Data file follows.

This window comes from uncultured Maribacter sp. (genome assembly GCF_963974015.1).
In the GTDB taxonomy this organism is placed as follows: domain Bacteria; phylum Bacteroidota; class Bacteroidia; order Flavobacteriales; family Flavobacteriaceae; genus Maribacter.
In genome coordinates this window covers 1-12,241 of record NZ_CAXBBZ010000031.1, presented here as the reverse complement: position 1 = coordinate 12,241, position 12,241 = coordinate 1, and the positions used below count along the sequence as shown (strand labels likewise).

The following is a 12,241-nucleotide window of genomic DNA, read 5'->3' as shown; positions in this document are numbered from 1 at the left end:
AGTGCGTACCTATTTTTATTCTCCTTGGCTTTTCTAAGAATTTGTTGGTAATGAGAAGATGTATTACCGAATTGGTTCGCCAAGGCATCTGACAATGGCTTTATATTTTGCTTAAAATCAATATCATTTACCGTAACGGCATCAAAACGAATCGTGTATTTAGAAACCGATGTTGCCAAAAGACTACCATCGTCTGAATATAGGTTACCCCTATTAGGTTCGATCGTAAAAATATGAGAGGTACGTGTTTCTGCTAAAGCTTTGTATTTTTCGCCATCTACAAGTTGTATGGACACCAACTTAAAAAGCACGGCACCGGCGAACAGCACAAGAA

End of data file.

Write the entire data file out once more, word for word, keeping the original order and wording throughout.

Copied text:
This window comes from uncultured Maribacter sp. (genome assembly GCF_963974015.1).
In the GTDB taxonomy this organism is placed as follows: domain Bacteria; phylum Bacteroidota; class Bacteroidia; order Flavobacteriales; family Flavobacteriaceae; genus Maribacter.
In genome coordinates this window covers 1-12,241 of record NZ_CAXBBZ010000031.1, presented here as the reverse complement: position 1 = coordinate 12,241, position 12,241 = coordinate 1, and the positions used below count along the sequence as shown (strand labels likewise).

The following is a 12,241-nucleotide window of genomic DNA, read 5'->3' as shown; positions in this document are numbered from 1 at the left end:
AGTGCGTACCTATTTTTATTCTCCTTGGCTTTTCTAAGAATTTGTTGGTAATGAGAAGATGTATTACCGAATTGGTTCGCCAAGGCATCTGACAATGGCTTTATATTTTGCTTAAAATCAATATCATTTACCGTAACGGCATCAAAACGAATCGTGTATTTAGAAACCGATGTTGCCAAAAGACTACCATCGTCTGAATATAGGTTACCCCTATTAGGTTCGATCGTAAAAATATGAGAGGTACGTGTTTCTGCTAAAGCTTTGTATTTTTCGCCATCTACAAGTTGTATGGACACCAACTTAAAAAGCACGGCACCGGCGAACAGCACAAGAA